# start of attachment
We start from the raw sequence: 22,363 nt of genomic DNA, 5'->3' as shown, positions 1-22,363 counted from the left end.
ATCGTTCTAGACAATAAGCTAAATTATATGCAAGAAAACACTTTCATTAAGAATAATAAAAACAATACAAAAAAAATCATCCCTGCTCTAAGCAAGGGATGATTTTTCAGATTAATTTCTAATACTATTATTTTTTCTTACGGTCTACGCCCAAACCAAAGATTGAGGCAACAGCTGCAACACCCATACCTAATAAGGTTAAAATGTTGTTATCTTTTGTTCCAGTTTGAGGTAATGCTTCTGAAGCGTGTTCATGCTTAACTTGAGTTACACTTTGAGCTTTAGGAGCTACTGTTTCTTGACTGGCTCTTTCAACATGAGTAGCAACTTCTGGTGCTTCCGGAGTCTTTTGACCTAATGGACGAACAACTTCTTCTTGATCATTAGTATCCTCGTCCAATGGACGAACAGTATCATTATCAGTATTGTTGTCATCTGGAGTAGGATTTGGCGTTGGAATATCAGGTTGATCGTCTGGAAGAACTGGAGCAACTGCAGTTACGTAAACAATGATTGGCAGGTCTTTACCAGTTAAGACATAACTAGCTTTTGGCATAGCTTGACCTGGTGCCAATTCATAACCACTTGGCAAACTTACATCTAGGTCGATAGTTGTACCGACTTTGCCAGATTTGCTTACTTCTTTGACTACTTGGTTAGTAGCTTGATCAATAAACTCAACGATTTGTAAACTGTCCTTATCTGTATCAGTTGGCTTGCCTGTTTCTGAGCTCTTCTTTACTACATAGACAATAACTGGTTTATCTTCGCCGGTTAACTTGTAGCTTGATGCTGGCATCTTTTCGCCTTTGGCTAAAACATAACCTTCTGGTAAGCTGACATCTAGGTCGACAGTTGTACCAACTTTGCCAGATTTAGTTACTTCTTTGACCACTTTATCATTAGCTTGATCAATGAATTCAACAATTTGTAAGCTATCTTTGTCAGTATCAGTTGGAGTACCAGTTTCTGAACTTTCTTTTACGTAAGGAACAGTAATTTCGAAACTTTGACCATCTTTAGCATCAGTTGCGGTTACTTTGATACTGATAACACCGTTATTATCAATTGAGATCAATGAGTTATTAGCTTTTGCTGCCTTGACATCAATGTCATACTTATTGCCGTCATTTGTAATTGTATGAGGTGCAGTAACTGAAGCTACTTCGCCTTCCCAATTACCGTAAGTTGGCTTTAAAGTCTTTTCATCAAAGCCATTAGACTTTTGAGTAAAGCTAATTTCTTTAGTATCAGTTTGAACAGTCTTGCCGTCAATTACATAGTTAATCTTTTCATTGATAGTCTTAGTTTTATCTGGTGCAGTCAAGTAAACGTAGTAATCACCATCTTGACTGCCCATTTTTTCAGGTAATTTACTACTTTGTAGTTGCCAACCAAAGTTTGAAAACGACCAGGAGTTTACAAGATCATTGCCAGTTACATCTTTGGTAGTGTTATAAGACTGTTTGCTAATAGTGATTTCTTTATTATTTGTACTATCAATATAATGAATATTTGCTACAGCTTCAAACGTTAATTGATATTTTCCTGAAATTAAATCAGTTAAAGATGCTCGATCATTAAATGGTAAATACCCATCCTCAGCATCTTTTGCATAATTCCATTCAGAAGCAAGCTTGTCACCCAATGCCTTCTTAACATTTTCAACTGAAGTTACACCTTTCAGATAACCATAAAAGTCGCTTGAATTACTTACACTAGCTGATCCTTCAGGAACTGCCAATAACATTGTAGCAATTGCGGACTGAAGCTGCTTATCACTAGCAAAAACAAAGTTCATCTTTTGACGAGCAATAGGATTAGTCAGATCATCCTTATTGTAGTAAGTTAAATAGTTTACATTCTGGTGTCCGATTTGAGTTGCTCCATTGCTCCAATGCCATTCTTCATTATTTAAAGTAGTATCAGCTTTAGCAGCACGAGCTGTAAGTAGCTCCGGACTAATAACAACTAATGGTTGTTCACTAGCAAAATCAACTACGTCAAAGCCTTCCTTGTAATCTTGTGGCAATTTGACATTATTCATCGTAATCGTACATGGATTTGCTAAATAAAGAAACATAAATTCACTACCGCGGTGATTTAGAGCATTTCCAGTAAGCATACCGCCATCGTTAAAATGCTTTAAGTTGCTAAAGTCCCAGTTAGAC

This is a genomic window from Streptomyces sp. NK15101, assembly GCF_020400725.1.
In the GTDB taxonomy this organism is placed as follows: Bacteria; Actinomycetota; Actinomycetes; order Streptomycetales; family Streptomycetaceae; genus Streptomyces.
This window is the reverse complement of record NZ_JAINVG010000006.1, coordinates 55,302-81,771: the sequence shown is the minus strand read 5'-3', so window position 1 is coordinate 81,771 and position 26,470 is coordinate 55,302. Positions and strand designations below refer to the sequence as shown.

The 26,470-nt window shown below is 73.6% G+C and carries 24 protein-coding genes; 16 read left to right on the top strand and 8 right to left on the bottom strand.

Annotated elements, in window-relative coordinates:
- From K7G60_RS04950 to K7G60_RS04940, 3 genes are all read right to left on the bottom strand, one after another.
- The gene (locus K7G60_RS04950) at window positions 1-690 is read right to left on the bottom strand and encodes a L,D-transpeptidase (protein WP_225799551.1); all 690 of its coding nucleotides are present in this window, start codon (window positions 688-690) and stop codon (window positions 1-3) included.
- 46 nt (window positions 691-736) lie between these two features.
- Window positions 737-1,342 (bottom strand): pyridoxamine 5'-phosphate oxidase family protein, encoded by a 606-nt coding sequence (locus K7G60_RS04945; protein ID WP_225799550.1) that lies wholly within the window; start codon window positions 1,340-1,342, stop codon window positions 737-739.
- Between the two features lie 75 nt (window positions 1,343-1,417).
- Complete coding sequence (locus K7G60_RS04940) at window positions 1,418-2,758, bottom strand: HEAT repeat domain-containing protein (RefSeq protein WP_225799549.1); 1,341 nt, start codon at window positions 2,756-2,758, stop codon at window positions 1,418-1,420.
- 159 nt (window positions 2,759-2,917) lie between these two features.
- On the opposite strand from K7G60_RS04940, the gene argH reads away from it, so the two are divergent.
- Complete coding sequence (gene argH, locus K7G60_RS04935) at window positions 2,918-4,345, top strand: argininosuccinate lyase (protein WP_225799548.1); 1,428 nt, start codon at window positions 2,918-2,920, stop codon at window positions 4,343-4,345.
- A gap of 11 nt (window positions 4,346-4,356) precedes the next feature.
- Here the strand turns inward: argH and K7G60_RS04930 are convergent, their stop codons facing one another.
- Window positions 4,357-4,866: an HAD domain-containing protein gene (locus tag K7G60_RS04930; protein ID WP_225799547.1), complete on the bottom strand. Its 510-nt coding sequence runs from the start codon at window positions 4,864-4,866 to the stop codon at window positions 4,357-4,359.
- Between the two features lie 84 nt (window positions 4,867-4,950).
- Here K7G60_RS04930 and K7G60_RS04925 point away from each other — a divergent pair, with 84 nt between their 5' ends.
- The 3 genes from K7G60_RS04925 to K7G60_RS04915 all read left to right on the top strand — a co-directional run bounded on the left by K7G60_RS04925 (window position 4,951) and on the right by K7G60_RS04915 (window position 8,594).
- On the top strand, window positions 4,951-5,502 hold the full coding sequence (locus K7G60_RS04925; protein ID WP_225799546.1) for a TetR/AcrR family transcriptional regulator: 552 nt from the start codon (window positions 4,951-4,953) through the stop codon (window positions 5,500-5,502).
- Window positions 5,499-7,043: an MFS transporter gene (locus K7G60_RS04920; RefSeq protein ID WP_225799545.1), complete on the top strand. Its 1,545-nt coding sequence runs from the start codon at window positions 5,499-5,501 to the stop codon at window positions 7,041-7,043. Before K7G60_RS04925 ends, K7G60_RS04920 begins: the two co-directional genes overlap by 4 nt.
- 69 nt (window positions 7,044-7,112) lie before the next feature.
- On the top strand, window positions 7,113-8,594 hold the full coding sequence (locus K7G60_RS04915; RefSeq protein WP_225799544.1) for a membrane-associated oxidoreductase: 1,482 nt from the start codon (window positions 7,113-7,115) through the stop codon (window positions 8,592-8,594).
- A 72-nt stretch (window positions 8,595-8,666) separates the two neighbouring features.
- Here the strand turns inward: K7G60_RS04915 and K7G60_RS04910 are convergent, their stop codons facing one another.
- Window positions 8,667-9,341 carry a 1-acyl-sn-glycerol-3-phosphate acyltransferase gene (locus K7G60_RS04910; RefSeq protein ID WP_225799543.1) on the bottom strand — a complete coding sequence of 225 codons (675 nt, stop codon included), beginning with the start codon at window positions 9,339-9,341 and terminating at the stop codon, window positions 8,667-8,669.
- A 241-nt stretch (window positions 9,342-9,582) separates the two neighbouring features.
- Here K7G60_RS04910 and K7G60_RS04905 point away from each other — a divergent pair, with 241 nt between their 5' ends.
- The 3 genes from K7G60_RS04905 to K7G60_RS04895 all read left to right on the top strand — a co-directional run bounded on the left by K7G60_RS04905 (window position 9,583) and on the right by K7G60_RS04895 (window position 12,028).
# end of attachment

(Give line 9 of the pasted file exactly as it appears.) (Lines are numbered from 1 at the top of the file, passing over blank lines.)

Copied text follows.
- The gene (locus K7G60_RS04950) at window positions 1-690 is read right to left on the bottom strand and encodes a L,D-transpeptidase (protein WP_225799551.1); all 690 of its coding nucleotides are present in this window, start codon (window positions 688-690) and stop codon (window positions 1-3) included.